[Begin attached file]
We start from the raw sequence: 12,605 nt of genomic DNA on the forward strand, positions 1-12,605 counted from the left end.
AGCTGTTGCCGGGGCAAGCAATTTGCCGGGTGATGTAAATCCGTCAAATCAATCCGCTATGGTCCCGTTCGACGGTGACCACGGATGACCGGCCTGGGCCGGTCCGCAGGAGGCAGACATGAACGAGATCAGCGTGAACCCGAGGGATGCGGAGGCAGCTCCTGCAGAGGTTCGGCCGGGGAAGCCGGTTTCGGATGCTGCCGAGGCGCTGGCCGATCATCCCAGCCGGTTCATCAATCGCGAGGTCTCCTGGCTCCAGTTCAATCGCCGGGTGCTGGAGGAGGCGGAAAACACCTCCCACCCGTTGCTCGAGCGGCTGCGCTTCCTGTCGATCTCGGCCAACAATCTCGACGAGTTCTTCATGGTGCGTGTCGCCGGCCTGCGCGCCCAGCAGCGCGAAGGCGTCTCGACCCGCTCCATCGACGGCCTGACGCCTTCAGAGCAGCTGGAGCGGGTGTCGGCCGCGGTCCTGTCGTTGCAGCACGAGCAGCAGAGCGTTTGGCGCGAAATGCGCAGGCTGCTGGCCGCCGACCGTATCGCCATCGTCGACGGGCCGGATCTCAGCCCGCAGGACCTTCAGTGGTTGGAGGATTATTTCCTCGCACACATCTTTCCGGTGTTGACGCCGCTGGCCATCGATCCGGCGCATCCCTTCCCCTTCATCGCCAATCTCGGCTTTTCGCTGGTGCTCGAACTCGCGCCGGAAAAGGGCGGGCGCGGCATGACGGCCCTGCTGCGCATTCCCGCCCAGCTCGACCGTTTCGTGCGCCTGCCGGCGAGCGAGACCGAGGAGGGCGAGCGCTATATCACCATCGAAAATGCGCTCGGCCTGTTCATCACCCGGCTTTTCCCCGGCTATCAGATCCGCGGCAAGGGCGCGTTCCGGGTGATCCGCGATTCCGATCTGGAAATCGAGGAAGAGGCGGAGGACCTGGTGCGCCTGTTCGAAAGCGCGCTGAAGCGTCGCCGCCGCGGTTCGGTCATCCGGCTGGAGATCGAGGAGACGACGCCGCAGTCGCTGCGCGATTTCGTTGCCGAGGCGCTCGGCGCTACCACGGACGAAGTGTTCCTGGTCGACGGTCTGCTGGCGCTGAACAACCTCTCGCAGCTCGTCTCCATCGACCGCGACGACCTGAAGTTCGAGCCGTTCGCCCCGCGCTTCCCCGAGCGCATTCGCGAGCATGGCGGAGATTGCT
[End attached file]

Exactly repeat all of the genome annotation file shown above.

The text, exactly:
We start from the raw sequence: 12,605 nt of genomic DNA on the forward strand, positions 1-12,605 counted from the left end.
AGCTGTTGCCGGGGCAAGCAATTTGCCGGGTGATGTAAATCCGTCAAATCAATCCGCTATGGTCCCGTTCGACGGTGACCACGGATGACCGGCCTGGGCCGGTCCGCAGGAGGCAGACATGAACGAGATCAGCGTGAACCCGAGGGATGCGGAGGCAGCTCCTGCAGAGGTTCGGCCGGGGAAGCCGGTTTCGGATGCTGCCGAGGCGCTGGCCGATCATCCCAGCCGGTTCATCAATCGCGAGGTCTCCTGGCTCCAGTTCAATCGCCGGGTGCTGGAGGAGGCGGAAAACACCTCCCACCCGTTGCTCGAGCGGCTGCGCTTCCTGTCGATCTCGGCCAACAATCTCGACGAGTTCTTCATGGTGCGTGTCGCCGGCCTGCGCGCCCAGCAGCGCGAAGGCGTCTCGACCCGCTCCATCGACGGCCTGACGCCTTCAGAGCAGCTGGAGCGGGTGTCGGCCGCGGTCCTGTCGTTGCAGCACGAGCAGCAGAGCGTTTGGCGCGAAATGCGCAGGCTGCTGGCCGCCGACCGTATCGCCATCGTCGACGGGCCGGATCTCAGCCCGCAGGACCTTCAGTGGTTGGAGGATTATTTCCTCGCACACATCTTTCCGGTGTTGACGCCGCTGGCCATCGATCCGGCGCATCCCTTCCCCTTCATCGCCAATCTCGGCTTTTCGCTGGTGCTCGAACTCGCGCCGGAAAAGGGCGGGCGCGGCATGACGGCCCTGCTGCGCATTCCCGCCCAGCTCGACCGTTTCGTGCGCCTGCCGGCGAGCGAGACCGAGGAGGGCGAGCGCTATATCACCATCGAAAATGCGCTCGGCCTGTTCATCACCCGGCTTTTCCCCGGCTATCAGATCCGCGGCAAGGGCGCGTTCCGGGTGATCCGCGATTCCGATCTGGAAATCGAGGAAGAGGCGGAGGACCTGGTGCGCCTGTTCGAAAGCGCGCTGAAGCGTCGCCGCCGCGGTTCGGTCATCCGGCTGGAGATCGAGGAGACGACGCCGCAGTCGCTGCGCGATTTCGTTGCCGAGGCGCTCGGCGCTACCACGGACGAAGTGTTCCTGGTCGACGGTCTGCTGGCGCTGAACAACCTCTCGCAGCTCGTCTCCATCGACCGCGACGACCTGAAGTTCGAGCCGTTCGCCCCGCGCTTCCCCGAGCGCATTCGCGAGCATGGCGGAGATTGCT